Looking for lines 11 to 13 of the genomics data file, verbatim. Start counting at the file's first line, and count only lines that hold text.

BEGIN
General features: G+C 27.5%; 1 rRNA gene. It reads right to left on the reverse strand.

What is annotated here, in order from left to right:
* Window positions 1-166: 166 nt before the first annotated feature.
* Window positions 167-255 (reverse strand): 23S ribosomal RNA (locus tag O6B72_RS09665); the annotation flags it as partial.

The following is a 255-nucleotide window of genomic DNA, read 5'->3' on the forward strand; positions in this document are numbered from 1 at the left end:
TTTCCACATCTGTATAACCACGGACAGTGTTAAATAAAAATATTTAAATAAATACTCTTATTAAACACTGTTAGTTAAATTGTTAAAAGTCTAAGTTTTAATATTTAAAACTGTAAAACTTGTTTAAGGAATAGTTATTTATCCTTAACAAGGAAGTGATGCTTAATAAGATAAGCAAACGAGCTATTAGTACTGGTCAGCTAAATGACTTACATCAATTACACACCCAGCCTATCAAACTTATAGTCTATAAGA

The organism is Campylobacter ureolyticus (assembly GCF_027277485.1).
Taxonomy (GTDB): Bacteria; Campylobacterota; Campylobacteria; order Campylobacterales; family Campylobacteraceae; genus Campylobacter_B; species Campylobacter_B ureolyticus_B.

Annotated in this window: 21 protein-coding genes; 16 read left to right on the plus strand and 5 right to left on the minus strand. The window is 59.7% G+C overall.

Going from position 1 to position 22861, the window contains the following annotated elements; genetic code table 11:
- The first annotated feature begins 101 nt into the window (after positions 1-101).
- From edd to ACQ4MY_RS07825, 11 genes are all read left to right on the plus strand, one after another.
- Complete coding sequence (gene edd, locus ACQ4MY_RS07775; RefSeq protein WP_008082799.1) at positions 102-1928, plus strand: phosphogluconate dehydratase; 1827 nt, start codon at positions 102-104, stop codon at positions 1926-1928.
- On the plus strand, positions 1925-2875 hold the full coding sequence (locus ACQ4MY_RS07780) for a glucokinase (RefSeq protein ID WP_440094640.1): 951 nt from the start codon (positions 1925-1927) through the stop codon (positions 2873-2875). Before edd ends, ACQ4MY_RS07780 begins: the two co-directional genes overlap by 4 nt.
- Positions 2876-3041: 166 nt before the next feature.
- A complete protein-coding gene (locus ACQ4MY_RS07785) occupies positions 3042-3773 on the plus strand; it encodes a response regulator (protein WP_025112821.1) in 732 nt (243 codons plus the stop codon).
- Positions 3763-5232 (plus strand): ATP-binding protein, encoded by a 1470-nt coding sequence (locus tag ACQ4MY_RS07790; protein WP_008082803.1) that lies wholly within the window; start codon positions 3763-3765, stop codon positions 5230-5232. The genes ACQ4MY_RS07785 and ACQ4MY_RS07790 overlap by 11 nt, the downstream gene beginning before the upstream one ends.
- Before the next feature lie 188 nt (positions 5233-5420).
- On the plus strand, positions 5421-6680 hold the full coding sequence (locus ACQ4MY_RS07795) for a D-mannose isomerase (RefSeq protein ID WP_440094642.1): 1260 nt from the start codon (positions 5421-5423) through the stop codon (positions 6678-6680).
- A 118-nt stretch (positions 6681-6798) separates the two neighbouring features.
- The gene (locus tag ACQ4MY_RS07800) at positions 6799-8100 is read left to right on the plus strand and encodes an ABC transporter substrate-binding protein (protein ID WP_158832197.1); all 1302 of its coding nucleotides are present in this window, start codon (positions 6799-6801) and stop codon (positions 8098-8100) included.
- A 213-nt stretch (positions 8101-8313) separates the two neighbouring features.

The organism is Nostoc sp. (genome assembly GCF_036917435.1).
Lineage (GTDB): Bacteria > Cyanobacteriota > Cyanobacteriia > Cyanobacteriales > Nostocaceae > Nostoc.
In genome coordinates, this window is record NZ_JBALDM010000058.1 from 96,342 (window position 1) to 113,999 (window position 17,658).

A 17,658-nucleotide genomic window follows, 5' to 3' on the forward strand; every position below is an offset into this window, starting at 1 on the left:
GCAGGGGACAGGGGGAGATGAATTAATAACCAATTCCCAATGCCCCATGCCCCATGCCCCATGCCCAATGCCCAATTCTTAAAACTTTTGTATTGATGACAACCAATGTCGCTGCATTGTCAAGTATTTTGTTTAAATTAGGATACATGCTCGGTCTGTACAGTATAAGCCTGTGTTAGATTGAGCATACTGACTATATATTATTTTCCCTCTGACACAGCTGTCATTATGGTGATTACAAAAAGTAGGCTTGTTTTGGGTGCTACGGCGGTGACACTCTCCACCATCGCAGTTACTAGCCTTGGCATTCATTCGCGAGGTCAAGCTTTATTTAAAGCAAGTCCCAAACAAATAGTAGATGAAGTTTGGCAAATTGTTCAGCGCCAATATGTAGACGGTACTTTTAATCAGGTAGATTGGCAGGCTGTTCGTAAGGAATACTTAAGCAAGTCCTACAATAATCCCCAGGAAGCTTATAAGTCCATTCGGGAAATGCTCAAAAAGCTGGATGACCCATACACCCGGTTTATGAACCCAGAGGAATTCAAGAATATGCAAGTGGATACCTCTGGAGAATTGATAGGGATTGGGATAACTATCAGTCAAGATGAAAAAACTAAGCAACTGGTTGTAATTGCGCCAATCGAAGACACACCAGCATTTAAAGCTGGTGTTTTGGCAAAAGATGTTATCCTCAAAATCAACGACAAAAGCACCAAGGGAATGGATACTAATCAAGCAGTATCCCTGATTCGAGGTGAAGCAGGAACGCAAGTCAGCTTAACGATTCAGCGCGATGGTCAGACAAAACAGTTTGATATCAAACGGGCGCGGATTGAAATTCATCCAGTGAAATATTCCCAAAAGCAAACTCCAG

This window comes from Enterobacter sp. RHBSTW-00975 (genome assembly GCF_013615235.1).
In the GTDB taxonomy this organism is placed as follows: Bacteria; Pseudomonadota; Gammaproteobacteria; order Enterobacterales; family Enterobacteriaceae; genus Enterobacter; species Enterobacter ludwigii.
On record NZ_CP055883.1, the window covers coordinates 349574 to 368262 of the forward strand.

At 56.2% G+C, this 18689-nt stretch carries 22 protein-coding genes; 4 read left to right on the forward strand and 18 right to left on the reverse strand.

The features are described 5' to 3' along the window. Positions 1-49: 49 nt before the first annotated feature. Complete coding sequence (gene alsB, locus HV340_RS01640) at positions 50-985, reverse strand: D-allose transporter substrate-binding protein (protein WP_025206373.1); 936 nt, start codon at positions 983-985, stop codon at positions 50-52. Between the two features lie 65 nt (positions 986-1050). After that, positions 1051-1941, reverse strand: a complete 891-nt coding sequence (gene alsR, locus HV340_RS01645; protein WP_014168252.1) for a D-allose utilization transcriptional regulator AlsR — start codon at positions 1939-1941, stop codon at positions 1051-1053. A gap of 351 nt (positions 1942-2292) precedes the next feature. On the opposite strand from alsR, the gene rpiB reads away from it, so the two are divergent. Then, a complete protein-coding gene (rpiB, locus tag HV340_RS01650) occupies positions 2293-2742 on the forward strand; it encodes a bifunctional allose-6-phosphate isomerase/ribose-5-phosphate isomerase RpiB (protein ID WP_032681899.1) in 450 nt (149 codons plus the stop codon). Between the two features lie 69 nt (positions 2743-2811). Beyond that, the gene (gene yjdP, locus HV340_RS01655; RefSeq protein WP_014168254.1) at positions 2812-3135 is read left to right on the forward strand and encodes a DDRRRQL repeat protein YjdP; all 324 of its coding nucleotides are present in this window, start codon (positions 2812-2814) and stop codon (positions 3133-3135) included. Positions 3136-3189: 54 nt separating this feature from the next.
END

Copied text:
- The first annotated feature begins 101 nt into the window (after positions 1-101).
- From edd to ACQ4MY_RS07825, 11 genes are all read left to right on the plus strand, one after another.
- Complete coding sequence (gene edd, locus ACQ4MY_RS07775; RefSeq protein WP_008082799.1) at positions 102-1928, plus strand: phosphogluconate dehydratase; 1827 nt, start codon at positions 102-104, stop codon at positions 1926-1928.